The ESPP is a way for employees of CVS to purchase CVS stock.  There are two offering periods.  January 1 – June 30 and July 1 – December 31.  The ESPP allows employees to use a post-tax payroll deduction to remove a portion of their income and set it aside to purchase CVS stock at the end of the offering period.  This can be very advantageous because the price the stock is purchased at is the lower of the beginning day and the ending day of the offering period, plus a 10% discount.  For example:  Let’s assume the price of CVS was $10 on January 1 and $20 on June 30.  You could purchase the stock at $10 with an additional discount of 10% making the stock $9.  This means at the end of the offering period you would have bought CVS stock at $9 per share which is immediately worth $20 per share.  You do have the ability to sell the stock at any time, but if you want to take advantage of taxes you need to hold the stock for 18 months after the offering period.  This can be a great way to accumulate after-tax dollars, but you also need to have a plan to divest this stock.  You don’t want to get in a situation where you have extremely high concentration.  A strategy that typically works very well is having an automated system where each time the stock meets the 18-month holding period it is sold and diversified.  This allows you to take advantage of the plan, while still creating a sound investment strategy.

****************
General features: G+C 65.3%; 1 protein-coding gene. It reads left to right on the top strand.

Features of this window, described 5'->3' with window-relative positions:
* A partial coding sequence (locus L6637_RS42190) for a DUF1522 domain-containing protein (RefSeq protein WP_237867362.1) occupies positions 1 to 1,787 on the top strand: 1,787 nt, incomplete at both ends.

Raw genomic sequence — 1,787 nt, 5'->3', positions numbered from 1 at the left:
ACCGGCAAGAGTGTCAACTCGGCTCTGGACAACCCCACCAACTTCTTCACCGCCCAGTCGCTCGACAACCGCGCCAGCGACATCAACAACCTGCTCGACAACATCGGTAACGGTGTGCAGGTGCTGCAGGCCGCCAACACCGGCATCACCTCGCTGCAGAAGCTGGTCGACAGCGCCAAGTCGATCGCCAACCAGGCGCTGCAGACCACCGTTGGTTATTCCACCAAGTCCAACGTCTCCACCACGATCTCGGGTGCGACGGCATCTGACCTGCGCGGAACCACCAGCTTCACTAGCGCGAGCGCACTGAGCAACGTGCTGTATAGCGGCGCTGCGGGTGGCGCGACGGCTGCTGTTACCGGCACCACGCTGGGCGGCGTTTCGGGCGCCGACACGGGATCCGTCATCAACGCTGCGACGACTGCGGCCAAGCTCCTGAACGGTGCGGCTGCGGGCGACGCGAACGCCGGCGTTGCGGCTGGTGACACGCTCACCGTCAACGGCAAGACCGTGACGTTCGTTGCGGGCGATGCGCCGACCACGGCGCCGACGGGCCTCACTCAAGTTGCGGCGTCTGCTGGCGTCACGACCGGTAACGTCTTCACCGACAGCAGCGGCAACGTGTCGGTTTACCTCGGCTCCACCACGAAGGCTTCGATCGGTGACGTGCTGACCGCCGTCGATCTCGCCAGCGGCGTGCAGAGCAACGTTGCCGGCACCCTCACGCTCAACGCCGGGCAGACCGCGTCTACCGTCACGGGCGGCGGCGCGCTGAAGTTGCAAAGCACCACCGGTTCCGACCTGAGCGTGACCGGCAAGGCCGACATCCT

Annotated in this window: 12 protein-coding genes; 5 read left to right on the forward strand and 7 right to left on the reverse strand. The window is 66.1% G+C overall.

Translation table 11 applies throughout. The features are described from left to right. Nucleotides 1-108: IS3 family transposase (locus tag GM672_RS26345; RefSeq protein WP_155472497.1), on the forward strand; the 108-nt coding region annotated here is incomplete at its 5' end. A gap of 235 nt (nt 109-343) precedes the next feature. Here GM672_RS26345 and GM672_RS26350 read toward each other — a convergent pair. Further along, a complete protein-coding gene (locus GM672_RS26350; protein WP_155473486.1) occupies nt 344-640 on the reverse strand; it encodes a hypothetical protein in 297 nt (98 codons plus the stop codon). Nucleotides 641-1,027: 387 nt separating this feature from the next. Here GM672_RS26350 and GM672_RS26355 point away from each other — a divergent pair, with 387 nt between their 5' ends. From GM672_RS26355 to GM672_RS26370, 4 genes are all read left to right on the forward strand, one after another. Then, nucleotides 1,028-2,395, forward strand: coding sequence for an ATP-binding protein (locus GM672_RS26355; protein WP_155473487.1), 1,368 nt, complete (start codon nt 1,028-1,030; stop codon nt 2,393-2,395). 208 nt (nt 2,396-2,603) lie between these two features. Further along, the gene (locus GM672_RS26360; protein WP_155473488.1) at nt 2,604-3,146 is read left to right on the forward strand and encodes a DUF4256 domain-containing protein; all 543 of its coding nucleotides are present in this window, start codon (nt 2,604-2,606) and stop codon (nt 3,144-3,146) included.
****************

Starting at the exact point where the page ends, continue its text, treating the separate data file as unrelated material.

I hope this helps, and as always, please let me know if you have any questions or want to hear about topics in the future.


1. The HLV Theory states that one should maintain life insurance equal to the present value of their expected future earnings. Life insurance companies place limits on life insurance available to consumers based upon this formula and have created age-based multiples of current income as a guideline. For example, a person in their 30s may be insured for around 30 times their annual income, 20 times for a person in their 40s and 10 times for people in their 50s. Age 60 and over about 1 times net worth.